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Lawnside Marks Its Special Connection with a MLK Holiday

The historic Camden County borough established a holiday on Martin Luther King's birthday five days after he was killed in 1968.

Rev. Martin Luther King Jr.
Rev. Martin Luther King Jr.
The borough of Lawnside will commemorate the Martin Luther King holiday with a program on Jan. 20 to mark its special connection to the slain civil rights leader.

The Lawnside Board of Education, led by its president Morris L. Smith, passed a resolution April 9, 1968 -- the day of the King’s funeral -- designating his birthday Jan. 15 a holiday. The Lawnside school board is believed to be the first governmental entity in the nation to do so.  School was closed in accordance with the resolution in 1969.

Smith, who will be the master of ceremonies at the Jan. 20 program, said he believed it was necessary to do something impactful when he convened the special school board meeting just five days after the slaying in 1968.  The resulting resolution was forwarded to the King family and a display has been mounted at the Lawnside School.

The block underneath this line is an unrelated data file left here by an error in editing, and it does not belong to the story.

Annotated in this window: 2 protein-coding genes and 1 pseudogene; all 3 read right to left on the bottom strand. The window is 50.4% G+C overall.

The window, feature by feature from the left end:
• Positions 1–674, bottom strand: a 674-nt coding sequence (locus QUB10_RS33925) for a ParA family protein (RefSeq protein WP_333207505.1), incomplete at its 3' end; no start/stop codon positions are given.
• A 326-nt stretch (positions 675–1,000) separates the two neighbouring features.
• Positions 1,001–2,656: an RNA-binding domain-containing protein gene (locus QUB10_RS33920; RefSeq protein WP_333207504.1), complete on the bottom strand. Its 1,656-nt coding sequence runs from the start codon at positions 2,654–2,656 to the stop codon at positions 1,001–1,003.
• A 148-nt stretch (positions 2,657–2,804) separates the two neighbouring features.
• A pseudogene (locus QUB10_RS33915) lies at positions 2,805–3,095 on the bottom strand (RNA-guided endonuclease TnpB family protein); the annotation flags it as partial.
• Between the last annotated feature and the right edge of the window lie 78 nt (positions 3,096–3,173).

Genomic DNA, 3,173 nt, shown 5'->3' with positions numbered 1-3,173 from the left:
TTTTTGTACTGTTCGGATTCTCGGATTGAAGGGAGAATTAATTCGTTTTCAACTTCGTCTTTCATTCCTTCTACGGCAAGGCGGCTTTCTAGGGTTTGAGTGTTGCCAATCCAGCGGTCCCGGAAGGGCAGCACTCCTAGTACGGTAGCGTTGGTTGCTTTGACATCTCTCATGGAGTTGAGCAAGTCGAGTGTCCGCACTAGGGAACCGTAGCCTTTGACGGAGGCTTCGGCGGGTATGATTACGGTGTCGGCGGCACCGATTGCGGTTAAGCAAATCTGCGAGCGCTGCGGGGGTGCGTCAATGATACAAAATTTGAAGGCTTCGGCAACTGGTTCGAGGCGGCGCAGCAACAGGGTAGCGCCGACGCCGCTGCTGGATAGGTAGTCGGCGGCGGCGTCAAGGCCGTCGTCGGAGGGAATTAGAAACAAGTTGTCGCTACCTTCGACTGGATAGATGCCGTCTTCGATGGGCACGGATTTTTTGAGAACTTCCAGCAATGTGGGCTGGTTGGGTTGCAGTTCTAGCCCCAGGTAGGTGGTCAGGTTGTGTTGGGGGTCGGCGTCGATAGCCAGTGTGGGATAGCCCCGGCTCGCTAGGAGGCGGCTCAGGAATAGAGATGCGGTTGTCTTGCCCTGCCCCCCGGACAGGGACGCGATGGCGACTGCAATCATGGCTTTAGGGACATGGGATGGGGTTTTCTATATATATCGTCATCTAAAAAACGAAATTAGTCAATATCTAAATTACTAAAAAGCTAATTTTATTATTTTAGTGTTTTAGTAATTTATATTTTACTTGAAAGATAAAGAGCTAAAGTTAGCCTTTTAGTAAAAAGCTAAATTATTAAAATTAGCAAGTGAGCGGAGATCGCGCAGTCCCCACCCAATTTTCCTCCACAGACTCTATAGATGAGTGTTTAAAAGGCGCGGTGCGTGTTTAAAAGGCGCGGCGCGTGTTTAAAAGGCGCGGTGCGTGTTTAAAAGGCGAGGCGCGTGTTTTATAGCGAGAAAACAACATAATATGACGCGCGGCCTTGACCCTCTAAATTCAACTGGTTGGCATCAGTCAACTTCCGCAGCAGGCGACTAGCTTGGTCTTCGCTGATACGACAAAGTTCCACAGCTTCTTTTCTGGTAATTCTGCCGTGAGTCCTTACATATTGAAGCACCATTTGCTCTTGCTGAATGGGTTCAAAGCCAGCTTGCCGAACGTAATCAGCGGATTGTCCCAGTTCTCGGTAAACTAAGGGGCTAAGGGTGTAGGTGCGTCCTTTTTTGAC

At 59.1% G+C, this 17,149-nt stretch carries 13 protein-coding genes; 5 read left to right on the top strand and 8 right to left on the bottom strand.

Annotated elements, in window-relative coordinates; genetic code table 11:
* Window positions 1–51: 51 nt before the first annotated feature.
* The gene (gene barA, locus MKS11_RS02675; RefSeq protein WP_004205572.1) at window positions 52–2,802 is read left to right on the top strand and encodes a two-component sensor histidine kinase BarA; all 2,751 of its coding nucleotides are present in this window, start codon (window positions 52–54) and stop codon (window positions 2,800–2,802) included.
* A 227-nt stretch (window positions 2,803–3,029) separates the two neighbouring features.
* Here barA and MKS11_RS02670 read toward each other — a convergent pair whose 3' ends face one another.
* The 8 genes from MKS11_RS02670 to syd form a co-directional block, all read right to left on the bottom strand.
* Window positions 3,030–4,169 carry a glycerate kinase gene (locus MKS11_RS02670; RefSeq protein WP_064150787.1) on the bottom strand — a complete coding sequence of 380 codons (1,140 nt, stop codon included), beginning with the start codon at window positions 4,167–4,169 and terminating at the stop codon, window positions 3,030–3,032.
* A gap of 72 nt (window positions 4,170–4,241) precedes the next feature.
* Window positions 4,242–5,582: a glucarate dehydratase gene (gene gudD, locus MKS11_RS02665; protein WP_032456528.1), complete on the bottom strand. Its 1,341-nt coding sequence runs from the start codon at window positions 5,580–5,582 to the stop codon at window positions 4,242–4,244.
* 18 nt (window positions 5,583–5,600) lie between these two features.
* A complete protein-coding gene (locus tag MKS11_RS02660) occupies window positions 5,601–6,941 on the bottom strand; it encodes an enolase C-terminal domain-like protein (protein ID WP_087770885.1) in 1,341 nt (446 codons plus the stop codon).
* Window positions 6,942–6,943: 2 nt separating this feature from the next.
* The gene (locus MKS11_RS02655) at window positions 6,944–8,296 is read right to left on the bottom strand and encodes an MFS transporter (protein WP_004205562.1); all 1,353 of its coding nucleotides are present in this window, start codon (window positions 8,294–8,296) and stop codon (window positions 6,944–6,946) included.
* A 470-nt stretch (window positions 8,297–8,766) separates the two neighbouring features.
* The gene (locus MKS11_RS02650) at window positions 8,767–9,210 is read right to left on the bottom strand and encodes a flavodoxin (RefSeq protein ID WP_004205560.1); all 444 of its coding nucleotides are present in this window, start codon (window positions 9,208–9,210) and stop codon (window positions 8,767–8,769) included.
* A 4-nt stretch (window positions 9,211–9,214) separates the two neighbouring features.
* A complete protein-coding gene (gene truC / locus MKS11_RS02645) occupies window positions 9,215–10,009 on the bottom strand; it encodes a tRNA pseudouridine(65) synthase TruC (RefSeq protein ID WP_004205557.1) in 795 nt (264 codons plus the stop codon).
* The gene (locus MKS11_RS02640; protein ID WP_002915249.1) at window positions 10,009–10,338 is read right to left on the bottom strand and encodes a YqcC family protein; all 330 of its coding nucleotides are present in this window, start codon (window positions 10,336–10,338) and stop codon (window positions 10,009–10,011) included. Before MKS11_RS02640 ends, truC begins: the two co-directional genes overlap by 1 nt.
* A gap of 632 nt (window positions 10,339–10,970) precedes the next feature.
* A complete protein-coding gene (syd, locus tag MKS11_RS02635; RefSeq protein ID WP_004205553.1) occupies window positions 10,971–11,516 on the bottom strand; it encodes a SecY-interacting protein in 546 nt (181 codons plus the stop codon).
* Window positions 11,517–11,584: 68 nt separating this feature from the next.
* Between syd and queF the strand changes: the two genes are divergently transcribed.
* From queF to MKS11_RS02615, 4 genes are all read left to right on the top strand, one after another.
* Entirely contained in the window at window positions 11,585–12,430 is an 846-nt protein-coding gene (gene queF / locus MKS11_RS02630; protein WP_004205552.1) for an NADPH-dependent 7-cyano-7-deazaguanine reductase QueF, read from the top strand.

Lawnside is the oldest incorporated African-American municipality in the northern United States and neighbors Haddonfield in Camden County. It traces its roots to the abolitionist movement, the Underground Railroad and assistance from the Society of Friends, Quakers in Haddonfield.

The two communities often celebrate the holiday in a joint ceremony.

Several organizations and churches are sponsoring this year's event at the Lawnside Public School, 426 E. Charleston Ave., Lawnside, at 10 a.m. 

Smith, Lawnside’s top scholar when he graduated from Haddon Heights High School, joined the school board in 1960 after earning a degree in chemistry from Michigan State University. He was employed as a research chemist and technology manager for Scott Paper Company where he would eventually be granted patents to introduce colors and patterns into paper products. He was president of the school board from 1963 to 1974.

Panelists will share memories of the day Dr. King was killed, members of the 1968 school board will be recognized and youth will reflect on his impact on American society.  

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